Photo Credit: Jewish Press

The IDF patrols stationed at the Erez Checkpoint near the Gaza strip are always on the lookout for stolen vehicles. When an Arab-driven vehicle approaches, they know which signs raise red flags. It usually takes a quick yet thorough inspection of the car’s documents and the soldiers can verify their authenticity.

A gleaming, current model car drove up to the checkpoint. The driver was an Arab. This alerted the soldiers and they stopped the car. They asked to see the documents, which the driver obediently provided. The soldiers scanned the papers and reviewed them again. Yes, all seemed to be in order. The driver seemed to be the legitimate owner of the upscale car.


The soldiers were about to wave the car through, but an officer from behind, who had been inspecting the car’s license plate, stopped them. He walked up to the driver’s window and demanded, “Tell me! Is this car yours?”

The Arab made as if he had not understood the question and shoved the papers in front of the officer. “Here, look what it says…”

The officer did not let up. “If you don’t admit immediately that the car is stolen, I will prove it to you – black on white – and then the repercussions will be a lot worse! From where did you steal this car?”

The driver’s confidence waned a trifle and after a moment or two he admitted that he had in fact stolen the car from the yishuv Maaleh Adumim.

Amazed, the other soldiers asked the officer, “How did you figure this out?! Are you a navi? The papers did not show any indication of forgery!”

The officer did not respond, but motioned for them to follow him to the rear of the car.

Yes, there, black on white was the evidence. Fixed right on the large, prestigious bumper of the brand new luxury car was a bumper sticker. “Ein Od Milvado,” it read in bright, bold letters.

The soldiers burst into laughter.

You don’t need to be a rocket scientist – or even a well-trained IDF officer at the Erez Border Crossing – to know that no Arab would attach such a sticker to his car.

The patrols contacted the genuine owner of the car and explained how they had caught the theft. Relieved and overtaken by emotion the owner exclaimed, “Now I know that Ein Od Milvado is true! There is no one and nothing but Hashem.”

He went on to share his story.

In the yishuv of Maaleh Adumim, extensive efforts were taking place to awaken irreligious residents to Torah and teshuvah. When kiruv activists from a nearby yeshiva attempted to speak with the car owner, he turned a deaf ear, refusing to listen to even one word of anything related to Judaism.

On the fateful day of the robbery, a very persuasive and persistent yeshiva student tried speaking with him. Calculated words of explanation and emotion were useless. The recent purchase of his beautiful, brand new car was all the man could think of. Its shiny metallic color, advanced equipment, its plush leather upholstered seats… What connection did he have with teshuvah?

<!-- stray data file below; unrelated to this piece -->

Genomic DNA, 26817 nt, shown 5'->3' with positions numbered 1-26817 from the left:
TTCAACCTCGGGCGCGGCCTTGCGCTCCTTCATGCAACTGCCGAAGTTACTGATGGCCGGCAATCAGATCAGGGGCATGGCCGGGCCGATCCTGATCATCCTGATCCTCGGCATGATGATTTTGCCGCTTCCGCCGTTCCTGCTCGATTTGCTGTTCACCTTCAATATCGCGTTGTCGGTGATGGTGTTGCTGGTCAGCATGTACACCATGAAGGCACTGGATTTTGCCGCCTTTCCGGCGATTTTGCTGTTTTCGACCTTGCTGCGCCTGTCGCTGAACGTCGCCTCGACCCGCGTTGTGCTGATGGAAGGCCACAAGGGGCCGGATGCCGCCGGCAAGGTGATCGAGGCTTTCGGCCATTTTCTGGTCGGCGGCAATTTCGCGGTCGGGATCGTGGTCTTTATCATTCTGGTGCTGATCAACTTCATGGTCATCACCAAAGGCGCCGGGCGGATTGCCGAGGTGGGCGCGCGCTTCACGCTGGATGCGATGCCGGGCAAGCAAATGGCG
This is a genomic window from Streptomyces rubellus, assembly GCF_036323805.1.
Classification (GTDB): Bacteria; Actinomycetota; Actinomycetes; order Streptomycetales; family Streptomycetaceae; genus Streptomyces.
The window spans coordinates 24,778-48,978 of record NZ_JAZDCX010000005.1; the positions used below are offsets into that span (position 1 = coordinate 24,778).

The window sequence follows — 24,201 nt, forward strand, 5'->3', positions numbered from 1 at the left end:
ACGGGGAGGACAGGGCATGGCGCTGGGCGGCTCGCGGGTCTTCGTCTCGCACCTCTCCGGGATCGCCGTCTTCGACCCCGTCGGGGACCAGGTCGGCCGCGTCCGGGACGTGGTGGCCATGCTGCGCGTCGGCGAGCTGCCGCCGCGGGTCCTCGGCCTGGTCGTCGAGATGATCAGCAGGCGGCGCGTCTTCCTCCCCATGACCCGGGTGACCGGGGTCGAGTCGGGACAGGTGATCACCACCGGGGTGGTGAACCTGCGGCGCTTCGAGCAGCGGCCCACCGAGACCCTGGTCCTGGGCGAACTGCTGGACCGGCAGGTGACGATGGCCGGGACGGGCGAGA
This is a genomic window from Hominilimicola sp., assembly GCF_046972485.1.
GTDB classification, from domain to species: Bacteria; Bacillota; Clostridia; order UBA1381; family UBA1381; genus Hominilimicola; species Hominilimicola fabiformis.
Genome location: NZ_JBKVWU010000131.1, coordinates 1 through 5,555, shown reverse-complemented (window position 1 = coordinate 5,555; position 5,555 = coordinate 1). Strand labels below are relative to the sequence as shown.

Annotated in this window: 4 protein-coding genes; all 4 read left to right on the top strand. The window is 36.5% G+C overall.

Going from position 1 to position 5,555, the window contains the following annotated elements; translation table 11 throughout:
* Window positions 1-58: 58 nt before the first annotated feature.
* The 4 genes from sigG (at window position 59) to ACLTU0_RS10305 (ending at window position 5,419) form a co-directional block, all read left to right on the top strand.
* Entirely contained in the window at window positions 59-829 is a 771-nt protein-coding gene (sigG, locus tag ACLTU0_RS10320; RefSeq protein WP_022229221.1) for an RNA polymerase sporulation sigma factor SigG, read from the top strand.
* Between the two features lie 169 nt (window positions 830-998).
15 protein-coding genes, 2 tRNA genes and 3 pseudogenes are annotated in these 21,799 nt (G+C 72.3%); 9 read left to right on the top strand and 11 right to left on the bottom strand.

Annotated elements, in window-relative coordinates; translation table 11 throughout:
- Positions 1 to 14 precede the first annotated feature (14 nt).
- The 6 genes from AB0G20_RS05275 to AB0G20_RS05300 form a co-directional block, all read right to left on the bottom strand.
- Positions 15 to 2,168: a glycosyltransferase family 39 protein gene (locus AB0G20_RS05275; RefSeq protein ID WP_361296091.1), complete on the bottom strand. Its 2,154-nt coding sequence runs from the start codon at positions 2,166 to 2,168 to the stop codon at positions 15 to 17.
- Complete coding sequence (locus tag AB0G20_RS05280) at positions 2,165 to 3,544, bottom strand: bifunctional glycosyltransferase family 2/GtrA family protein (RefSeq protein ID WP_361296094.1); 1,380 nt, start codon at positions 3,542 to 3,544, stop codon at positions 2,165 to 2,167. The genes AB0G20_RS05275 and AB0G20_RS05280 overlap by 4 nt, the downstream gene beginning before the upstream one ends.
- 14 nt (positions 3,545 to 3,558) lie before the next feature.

Seeing that the man was not open to his words, the kiruv student prepared to part. In a last-ditch attempt, he pushed a bumper sticker into the man’s hands and asked him to place it on his new car. The driver laughed at the statement proclaimed upon it, “Ein Od Milvado.” What relevance does this statement have to me, he snickered. He did not know why, yet inexplicably agreed to use it.

He parked his car near his home, from where it was stolen.

An hour later, he came outside, keys in hand, but was shocked to find his car missing! The painful realization that his treasured new car was stolen pierced him with such intensity, he could not control his emotions. Shock, betrayal, distress, anguish, anger – it overwhelmed him. It spurred him to do something uncharacteristic.

He hurried over to the yeshiva building, not far from his home, and confronted the Rosh Yeshivah. “Why?” he cried, “Why did this happen to me? Your student asked me to stick on a bumper sticker and I agreed. Why was my car stolen?!”

The Rosh Yeshivah listened silently, his wise eyes set on the pained face of the ex-owner of the luxury car. Softly he said, “From an Ein Od Milvado sticker, you cannot suffer any harm or loss. We have to do that which is in our power – we have to pray.” The Rosh Yeshivah gathered ten bachurim and instructed them to say Tehillim in hope that the car would be found.

A mere two hours later, the car owner received the call from the Erez Checkpoint that his car was found. In the merit of the special, powerful bumper sticker, no less!

The now grateful driver retraced his steps to the yeshiva and with a shining face proclaimed, “Yes, Ein Od Milvado!”